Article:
The engine just needs to run enough to get the oil circulated, and that just takes a few moments. Then you’ll want to go easy until it reaches full temp.
Aside from extreme cold temps (where I’d use a block heater) there is no, zero, nada need to warm up.
Naw. Anymore I start the car without my belt on. Let it idle for a few seconds while I put my belt on, etc., then drive it gently for a mile or so until the heat gauge registers. If it is really really cold and the car is outside like 10 to 20 below, I’ll let it run a little first and am super careful of the transmission at those low temps.
Safety first! You need to be able to see out the window, whether the vehicle needs it or not. I don’t care how dry the outside air is…you’re exhaling warm, wet air at a sub-freezing hunk of glass. either use SCBA (with rebreather), hold your breath for the first 3 minutes…or let the defrost air get tepid.
For those who see -20F on occasion…can very cold glass simply get “too brittle” to accomodate whatever stresses driving throws at it?
@meanjoe75fan, -20F is a recent extreme, but the glass works just like normal. it just takes a little longer for the car interior to be warm and a little longer for the electric rear defrost to work. nothing is too cold or brittle for the stresses of regular driving. now if you have an imperfection already in the glass, this may cause it to expand and spider crack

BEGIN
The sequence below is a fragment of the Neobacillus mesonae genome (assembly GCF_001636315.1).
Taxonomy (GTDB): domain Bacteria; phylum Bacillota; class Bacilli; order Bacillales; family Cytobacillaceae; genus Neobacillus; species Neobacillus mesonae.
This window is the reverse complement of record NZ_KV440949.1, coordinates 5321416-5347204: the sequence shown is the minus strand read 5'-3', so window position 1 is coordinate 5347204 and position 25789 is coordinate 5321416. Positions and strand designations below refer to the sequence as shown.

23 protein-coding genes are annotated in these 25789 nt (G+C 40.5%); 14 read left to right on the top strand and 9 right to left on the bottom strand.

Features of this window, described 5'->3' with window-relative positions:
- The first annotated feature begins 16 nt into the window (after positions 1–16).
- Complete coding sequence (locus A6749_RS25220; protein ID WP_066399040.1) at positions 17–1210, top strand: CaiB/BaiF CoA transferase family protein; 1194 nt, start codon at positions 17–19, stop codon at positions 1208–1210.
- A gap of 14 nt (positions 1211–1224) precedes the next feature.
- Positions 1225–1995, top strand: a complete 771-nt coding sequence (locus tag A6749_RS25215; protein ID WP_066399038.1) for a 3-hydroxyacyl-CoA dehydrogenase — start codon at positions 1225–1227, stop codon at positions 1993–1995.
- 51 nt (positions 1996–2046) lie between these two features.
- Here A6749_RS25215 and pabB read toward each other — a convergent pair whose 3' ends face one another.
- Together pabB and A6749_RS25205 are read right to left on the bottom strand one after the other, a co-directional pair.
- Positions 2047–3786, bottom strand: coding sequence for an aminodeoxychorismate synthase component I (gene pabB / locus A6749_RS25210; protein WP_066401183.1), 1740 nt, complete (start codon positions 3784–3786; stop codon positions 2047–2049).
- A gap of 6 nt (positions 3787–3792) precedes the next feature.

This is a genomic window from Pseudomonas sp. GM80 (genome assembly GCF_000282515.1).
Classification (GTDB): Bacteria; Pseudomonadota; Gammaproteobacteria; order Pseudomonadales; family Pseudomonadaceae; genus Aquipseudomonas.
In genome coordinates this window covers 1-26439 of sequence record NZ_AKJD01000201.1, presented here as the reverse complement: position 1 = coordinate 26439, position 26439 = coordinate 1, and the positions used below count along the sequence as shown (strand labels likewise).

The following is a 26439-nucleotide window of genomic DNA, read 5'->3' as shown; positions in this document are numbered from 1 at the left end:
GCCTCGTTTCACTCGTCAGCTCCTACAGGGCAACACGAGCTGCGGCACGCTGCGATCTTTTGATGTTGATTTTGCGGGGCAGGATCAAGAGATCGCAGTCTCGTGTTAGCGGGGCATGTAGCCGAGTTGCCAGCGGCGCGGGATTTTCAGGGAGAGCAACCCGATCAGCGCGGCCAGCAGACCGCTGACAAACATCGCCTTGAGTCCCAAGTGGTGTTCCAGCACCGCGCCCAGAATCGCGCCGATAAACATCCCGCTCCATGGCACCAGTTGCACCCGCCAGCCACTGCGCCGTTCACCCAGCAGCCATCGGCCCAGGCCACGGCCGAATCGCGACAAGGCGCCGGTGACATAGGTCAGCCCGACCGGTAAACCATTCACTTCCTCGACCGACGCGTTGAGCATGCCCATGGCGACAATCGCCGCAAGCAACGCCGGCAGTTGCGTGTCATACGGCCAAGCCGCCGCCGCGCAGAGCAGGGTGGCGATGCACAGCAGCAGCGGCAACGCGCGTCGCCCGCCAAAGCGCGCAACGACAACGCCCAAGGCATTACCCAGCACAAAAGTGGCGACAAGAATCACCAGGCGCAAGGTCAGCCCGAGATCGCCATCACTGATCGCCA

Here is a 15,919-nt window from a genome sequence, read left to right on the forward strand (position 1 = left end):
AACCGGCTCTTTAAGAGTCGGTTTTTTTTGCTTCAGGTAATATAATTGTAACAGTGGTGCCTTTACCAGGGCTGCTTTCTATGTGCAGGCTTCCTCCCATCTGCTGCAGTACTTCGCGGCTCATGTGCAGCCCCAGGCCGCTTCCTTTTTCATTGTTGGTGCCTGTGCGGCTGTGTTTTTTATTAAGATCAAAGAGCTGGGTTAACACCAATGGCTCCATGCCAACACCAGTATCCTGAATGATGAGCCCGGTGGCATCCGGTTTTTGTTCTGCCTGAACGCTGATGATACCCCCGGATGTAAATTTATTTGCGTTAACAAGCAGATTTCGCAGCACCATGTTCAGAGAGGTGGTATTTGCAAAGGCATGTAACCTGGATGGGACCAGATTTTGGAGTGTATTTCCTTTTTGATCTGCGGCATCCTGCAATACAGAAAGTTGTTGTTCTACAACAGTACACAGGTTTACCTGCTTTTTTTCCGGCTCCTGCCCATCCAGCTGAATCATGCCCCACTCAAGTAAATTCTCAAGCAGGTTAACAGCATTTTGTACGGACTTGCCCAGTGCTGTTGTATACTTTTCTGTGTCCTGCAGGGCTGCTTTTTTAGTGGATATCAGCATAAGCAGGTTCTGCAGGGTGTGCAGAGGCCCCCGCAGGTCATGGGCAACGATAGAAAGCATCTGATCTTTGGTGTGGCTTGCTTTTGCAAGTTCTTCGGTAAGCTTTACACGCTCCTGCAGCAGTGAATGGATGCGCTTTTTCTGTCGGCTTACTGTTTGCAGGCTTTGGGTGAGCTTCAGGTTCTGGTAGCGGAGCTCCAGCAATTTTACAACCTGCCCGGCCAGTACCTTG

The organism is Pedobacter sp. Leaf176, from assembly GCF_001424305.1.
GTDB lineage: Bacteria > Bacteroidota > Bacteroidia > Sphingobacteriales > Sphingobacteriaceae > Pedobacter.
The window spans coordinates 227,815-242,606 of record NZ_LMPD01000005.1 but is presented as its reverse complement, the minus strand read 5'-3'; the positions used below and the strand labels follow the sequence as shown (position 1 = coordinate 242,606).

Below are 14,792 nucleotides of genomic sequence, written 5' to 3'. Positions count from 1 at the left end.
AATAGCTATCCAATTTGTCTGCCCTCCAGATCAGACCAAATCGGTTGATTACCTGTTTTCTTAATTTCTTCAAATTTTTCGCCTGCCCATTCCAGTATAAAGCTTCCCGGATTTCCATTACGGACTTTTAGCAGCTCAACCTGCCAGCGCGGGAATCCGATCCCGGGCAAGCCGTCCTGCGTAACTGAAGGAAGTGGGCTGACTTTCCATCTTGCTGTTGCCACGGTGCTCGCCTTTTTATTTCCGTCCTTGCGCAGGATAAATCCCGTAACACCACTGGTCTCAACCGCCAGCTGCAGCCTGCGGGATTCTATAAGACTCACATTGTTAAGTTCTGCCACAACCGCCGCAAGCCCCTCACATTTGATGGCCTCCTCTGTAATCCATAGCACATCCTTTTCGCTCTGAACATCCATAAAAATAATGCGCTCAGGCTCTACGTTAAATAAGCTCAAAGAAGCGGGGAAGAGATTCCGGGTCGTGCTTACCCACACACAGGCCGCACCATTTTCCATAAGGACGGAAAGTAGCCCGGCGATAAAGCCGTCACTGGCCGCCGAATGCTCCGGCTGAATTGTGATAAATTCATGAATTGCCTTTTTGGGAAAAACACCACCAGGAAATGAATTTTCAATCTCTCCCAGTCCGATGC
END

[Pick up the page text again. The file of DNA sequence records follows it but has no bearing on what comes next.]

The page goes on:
If the windows are clear, just 15 to 20 seconds is enough to start the oil circulating to the valves if it is the right oil or you have a block heater.
Then gently drive off; the seal myth is just that, a hangover from 50+ years ago.
Warming up the engine only warms up …the engine.
Still cold…and frozen ;
Gently getting under way in short order is the only way to warm these other fluids, oils, and greases.
I used to warm up my cars and drive them gently until they warmed up, now I usually drive a prius which got tainted after my wife hit a skunk in it. Its going back at the end of the lease so I just drive it and don’t worry. I started it up on a recent -15 degree morning and took off. No damage done. I no longer heat it up, just get in and go.
I actually think its hard on head gaskets if the car heats up really fast due to the quick expansion of the metals